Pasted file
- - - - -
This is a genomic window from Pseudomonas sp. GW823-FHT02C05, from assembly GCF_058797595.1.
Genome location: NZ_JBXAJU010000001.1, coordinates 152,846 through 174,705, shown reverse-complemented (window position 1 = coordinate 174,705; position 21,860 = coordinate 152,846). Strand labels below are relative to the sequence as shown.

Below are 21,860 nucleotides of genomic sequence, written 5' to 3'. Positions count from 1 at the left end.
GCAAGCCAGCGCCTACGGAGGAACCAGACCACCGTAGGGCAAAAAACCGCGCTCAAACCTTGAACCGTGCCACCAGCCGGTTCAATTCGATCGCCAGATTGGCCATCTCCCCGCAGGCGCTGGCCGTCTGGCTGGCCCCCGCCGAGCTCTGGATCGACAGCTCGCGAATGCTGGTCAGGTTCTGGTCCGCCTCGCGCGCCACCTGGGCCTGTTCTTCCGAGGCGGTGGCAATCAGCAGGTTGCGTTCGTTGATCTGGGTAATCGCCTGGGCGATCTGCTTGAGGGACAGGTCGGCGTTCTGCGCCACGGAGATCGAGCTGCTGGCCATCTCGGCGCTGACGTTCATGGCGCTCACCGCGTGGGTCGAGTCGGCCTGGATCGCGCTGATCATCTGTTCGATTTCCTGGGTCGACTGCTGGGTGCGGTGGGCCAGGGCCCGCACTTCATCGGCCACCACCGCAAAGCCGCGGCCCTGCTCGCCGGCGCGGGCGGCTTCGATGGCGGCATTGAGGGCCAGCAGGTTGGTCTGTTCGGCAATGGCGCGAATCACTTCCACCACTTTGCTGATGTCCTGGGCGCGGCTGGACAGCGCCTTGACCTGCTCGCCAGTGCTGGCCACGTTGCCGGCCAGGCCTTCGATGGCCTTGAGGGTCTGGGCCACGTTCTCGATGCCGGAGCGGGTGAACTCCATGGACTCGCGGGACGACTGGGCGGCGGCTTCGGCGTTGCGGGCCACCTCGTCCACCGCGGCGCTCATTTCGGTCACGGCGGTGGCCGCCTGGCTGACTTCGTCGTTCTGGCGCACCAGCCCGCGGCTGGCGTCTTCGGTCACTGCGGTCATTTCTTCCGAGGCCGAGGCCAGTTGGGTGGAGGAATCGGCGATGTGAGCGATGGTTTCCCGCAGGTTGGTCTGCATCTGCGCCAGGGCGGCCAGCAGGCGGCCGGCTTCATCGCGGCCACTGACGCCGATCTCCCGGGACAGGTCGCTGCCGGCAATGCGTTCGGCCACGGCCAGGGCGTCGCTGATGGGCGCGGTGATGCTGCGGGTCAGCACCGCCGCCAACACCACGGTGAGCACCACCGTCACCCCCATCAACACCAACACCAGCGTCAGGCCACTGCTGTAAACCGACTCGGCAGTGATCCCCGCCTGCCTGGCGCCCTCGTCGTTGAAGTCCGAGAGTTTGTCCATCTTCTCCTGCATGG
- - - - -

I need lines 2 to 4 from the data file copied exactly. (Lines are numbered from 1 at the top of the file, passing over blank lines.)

Genome location: NZ_JBXAJU010000001.1, coordinates 152,846 through 174,705, shown reverse-complemented (window position 1 = coordinate 174,705; position 21,860 = coordinate 152,846). Strand labels below are relative to the sequence as shown.

Below are 21,860 nucleotides of genomic sequence, written 5' to 3'. Positions count from 1 at the left end.
GCAAGCCAGCGCCTACGGAGGAACCAGACCACCGTAGGGCAAAAAACCGCGCTCAAACCTTGAACCGTGCCACCAGCCGGTTCAATTCGATCGCCAGATTGGCCATCTCCCCGCAGGCGCTGGCCGTCTGGCTGGCCCCCGCCGAGCTCTGGATCGACAGCTCGCGAATGCTGGTCAGGTTCTGGTCCGCCTCGCGCGCCACCTGGGCCTGTTCTTCCGAGGCGGTGGCAATCAGCAGGTTGCGTTCGTTGATCTGGGTAATCGCCTGGGCGATCTGCTTGAGGGACAGGTCGGCGTTCTGCGCCACGGAGATCGAGCTGCTGGCCATCTCGGCGCTGACGTTCATGGCGCTCACCGCGTGGGTCGAGTCGGCCTGGATCGCGCTGATCATCTGTTCGATTTCCTGGGTCGACTGCTGGGTGCGGTGGGCCAGGGCCCGCACTTCATCGGCCACCACCGCAAAGCCGCGGCCCTGCTCGCCGGCGCGGGCGGCTTCGATGGCGGCATTGAGGGCCAGCAGGTTGGTCTGTTCGGCAATGGCGCGAATCACTTCCACCACTTTGCTGATGTCCTGGGCGCGGCTGGACAGCGCCTTGACCTGCTCGCCAGTGCTGGCCACGTTGCCGGCCAGGCCTTCGATGGCCTTGAGGGTCTGGGCCACGTTCTCGATGCCGGAGCGGGTGAACTCCATGGACTCGCGGGACGACTGGGCGGCGGCTTCGGCGTTGCGGGCCACCTCGTCCACCGCGGCGCTCATTTCGGTCACGGCGGTGGCCGCCTGGCTGACTTCGTCGTTCTGGCGCACCAGCCCGCGGCTGGCGTCTTCGGTCACTGCGGTCATTTCTTCCGAGGCCGAGGCCAGTTGGGTGGAGGAATCGGCGATGTGAGCGATGGTTTCCCGCAGGTTGGTCTGCATCTGCGCCAGGGCGGCCAGCAGGCGGCCGGCTTCATCGCGGCCACTGACGCCGATCTCCCGGGACAGGTCGCTGCCGGCAATGCGTTCGGCCACGGCCAGGGCGTCGCTGATGGGCGCGGTGATGCTGCGGGTCAGCACCGCCGCCAACACCACGGTGAGCACCACCGTCACCCCCATCAACACCAACACCAGCGTCAGGCCACTGCTGTAAACCGACTCGGCAGTGATCCCCGCCTGCCTGGCGCCCTCGTCGTTGAAGTCCGAGAGTTTGTCCATCTTCTCCTGCATGG